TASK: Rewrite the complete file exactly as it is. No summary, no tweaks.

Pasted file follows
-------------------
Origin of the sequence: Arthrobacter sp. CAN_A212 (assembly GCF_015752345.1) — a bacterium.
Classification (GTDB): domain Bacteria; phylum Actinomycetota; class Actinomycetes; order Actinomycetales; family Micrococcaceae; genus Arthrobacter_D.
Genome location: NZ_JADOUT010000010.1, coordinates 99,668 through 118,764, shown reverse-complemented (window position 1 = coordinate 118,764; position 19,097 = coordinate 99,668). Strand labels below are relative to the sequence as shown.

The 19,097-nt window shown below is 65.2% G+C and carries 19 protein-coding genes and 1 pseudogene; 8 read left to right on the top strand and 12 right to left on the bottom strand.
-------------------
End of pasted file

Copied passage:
Origin of the sequence: Arthrobacter sp. CAN_A212 (assembly GCF_015752345.1) — a bacterium.
Classification (GTDB): domain Bacteria; phylum Actinomycetota; class Actinomycetes; order Actinomycetales; family Micrococcaceae; genus Arthrobacter_D.
Genome location: NZ_JADOUT010000010.1, coordinates 99,668 through 118,764, shown reverse-complemented (window position 1 = coordinate 118,764; position 19,097 = coordinate 99,668). Strand labels below are relative to the sequence as shown.

The 19,097-nt window shown below is 65.2% G+C and carries 19 protein-coding genes and 1 pseudogene; 8 read left to right on the top strand and 12 right to left on the bottom strand.